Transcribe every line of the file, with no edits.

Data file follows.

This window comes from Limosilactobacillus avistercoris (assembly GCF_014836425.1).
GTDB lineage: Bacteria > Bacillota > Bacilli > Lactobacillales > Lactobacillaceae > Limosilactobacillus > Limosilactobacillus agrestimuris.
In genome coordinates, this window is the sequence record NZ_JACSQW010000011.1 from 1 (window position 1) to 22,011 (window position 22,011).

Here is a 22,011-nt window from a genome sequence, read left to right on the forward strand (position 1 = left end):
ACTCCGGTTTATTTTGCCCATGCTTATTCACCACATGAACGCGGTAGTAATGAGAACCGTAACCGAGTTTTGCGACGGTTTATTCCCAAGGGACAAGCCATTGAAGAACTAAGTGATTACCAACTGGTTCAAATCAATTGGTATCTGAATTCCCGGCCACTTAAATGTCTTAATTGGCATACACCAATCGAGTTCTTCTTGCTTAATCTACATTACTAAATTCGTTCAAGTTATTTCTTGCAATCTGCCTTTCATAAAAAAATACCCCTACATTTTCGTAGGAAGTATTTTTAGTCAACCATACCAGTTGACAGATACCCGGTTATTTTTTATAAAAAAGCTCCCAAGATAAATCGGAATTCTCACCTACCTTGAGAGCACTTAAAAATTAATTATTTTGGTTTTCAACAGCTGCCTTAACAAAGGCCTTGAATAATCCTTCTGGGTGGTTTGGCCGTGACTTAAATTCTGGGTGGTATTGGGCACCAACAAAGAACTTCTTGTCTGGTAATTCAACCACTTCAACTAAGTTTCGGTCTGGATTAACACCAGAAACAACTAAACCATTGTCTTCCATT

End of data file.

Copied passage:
This window comes from Limosilactobacillus avistercoris (assembly GCF_014836425.1).
GTDB lineage: Bacteria > Bacillota > Bacilli > Lactobacillales > Lactobacillaceae > Limosilactobacillus > Limosilactobacillus agrestimuris.
In genome coordinates, this window is the sequence record NZ_JACSQW010000011.1 from 1 (window position 1) to 22,011 (window position 22,011).

Here is a 22,011-nt window from a genome sequence, read left to right on the forward strand (position 1 = left end):
ACTCCGGTTTATTTTGCCCATGCTTATTCACCACATGAACGCGGTAGTAATGAGAACCGTAACCGAGTTTTGCGACGGTTTATTCCCAAGGGACAAGCCATTGAAGAACTAAGTGATTACCAACTGGTTCAAATCAATTGGTATCTGAATTCCCGGCCACTTAAATGTCTTAATTGGCATACACCAATCGAGTTCTTCTTGCTTAATCTACATTACTAAATTCGTTCAAGTTATTTCTTGCAATCTGCCTTTCATAAAAAAATACCCCTACATTTTCGTAGGAAGTATTTTTAGTCAACCATACCAGTTGACAGATACCCGGTTATTTTTTATAAAAAAGCTCCCAAGATAAATCGGAATTCTCACCTACCTTGAGAGCACTTAAAAATTAATTATTTTGGTTTTCAACAGCTGCCTTAACAAAGGCCTTGAATAATCCTTCTGGGTGGTTTGGCCGTGACTTAAATTCTGGGTGGTATTGGGCACCAACAAAGAACTTCTTGTCTGGTAATTCAACCACTTCAACTAAGTTTCGGTCTGGATTAACACCAGAAACAACTAAACCATTGTCTTCCATT